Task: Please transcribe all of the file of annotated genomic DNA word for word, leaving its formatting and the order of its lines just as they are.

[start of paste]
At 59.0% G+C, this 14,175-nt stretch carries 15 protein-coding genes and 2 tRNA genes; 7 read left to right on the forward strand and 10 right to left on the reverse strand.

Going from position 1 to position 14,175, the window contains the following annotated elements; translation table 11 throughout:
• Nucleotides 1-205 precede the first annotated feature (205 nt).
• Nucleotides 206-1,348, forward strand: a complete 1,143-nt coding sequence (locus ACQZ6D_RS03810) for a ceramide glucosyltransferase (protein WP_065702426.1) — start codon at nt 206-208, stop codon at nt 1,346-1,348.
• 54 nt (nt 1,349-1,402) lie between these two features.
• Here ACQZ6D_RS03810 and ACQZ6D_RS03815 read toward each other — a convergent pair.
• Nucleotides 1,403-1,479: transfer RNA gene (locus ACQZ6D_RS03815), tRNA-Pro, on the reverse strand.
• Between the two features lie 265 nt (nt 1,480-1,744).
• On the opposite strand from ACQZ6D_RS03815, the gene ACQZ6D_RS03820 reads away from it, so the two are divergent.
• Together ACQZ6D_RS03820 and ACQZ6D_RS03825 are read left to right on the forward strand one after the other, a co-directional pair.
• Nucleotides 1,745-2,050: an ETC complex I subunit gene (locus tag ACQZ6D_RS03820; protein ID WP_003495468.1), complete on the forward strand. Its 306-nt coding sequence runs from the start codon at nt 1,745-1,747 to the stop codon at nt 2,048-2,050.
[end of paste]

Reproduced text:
At 59.0% G+C, this 14,175-nt stretch carries 15 protein-coding genes and 2 tRNA genes; 7 read left to right on the forward strand and 10 right to left on the reverse strand.

Going from position 1 to position 14,175, the window contains the following annotated elements; translation table 11 throughout:
• Nucleotides 1-205 precede the first annotated feature (205 nt).
• Nucleotides 206-1,348, forward strand: a complete 1,143-nt coding sequence (locus ACQZ6D_RS03810) for a ceramide glucosyltransferase (protein WP_065702426.1) — start codon at nt 206-208, stop codon at nt 1,346-1,348.
• 54 nt (nt 1,349-1,402) lie between these two features.
• Here ACQZ6D_RS03810 and ACQZ6D_RS03815 read toward each other — a convergent pair.
• Nucleotides 1,403-1,479: transfer RNA gene (locus ACQZ6D_RS03815), tRNA-Pro, on the reverse strand.
• Between the two features lie 265 nt (nt 1,480-1,744).
• On the opposite strand from ACQZ6D_RS03815, the gene ACQZ6D_RS03820 reads away from it, so the two are divergent.
• Together ACQZ6D_RS03820 and ACQZ6D_RS03825 are read left to right on the forward strand one after the other, a co-directional pair.
• Nucleotides 1,745-2,050: an ETC complex I subunit gene (locus tag ACQZ6D_RS03820; protein ID WP_003495468.1), complete on the forward strand. Its 306-nt coding sequence runs from the start codon at nt 1,745-1,747 to the stop codon at nt 2,048-2,050.